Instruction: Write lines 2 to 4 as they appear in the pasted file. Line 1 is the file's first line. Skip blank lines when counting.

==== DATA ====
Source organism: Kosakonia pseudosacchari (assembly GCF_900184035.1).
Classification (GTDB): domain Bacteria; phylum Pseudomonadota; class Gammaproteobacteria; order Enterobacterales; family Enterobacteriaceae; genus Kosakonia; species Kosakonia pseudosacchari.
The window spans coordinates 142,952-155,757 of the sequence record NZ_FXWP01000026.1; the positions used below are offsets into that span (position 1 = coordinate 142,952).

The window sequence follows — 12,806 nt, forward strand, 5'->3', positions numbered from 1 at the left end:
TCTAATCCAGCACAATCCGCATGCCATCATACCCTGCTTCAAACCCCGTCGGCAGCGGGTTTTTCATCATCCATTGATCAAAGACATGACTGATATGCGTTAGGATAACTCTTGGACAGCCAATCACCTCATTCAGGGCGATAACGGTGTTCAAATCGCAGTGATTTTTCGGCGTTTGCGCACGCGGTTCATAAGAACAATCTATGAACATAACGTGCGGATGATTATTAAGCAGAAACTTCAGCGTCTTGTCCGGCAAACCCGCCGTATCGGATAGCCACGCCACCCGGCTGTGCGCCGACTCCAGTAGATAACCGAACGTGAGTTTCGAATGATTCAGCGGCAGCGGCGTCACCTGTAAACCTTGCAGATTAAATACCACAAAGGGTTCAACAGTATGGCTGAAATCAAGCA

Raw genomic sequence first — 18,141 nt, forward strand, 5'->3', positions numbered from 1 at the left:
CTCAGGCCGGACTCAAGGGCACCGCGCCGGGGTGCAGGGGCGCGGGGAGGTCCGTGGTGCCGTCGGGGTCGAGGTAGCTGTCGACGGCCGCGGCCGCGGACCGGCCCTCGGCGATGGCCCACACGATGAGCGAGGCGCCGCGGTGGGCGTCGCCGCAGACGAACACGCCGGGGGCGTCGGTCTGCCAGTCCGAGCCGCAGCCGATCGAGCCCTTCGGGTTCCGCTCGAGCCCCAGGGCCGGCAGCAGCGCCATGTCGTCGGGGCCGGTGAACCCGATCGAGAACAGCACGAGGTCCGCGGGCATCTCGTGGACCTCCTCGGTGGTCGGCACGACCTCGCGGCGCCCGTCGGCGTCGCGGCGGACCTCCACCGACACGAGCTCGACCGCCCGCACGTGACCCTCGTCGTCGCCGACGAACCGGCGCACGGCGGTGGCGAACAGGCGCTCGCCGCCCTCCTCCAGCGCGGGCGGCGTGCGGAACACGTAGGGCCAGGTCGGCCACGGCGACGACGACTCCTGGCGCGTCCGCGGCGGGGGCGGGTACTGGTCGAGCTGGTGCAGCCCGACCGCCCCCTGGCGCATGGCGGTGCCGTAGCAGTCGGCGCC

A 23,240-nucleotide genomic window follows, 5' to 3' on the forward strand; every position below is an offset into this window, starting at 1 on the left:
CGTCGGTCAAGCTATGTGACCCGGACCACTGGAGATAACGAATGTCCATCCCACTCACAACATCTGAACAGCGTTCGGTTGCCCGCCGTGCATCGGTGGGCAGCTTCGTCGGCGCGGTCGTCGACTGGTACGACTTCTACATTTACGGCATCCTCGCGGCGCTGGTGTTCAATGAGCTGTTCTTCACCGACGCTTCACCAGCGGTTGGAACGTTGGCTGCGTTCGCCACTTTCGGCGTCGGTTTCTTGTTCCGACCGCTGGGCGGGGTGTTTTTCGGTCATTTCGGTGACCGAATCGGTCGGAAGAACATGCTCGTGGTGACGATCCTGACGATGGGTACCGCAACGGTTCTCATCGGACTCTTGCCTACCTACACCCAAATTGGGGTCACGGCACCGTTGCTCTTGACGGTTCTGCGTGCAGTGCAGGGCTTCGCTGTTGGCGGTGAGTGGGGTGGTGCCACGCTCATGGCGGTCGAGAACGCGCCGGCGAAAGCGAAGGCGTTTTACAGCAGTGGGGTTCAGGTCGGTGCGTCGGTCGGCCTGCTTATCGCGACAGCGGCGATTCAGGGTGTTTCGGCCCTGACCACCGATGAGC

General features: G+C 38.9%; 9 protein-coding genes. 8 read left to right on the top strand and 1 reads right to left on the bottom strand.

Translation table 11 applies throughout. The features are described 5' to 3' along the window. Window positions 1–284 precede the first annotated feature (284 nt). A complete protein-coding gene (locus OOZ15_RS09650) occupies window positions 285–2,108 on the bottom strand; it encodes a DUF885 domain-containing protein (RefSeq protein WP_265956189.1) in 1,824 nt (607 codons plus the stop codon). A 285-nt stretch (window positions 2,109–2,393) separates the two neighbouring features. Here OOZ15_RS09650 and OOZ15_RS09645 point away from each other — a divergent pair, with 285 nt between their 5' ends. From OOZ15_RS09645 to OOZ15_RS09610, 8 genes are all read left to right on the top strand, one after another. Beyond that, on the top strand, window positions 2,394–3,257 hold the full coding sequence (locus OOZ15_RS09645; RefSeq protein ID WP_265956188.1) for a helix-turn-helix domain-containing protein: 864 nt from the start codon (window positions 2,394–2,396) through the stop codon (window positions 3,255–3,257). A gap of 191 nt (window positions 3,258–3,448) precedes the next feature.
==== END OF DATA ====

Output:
Classification (GTDB): domain Bacteria; phylum Pseudomonadota; class Gammaproteobacteria; order Enterobacterales; family Enterobacteriaceae; genus Kosakonia; species Kosakonia pseudosacchari.
The window spans coordinates 142,952-155,757 of the sequence record NZ_FXWP01000026.1; the positions used below are offsets into that span (position 1 = coordinate 142,952).

The window sequence follows — 12,806 nt, forward strand, 5'->3', positions numbered from 1 at the left end: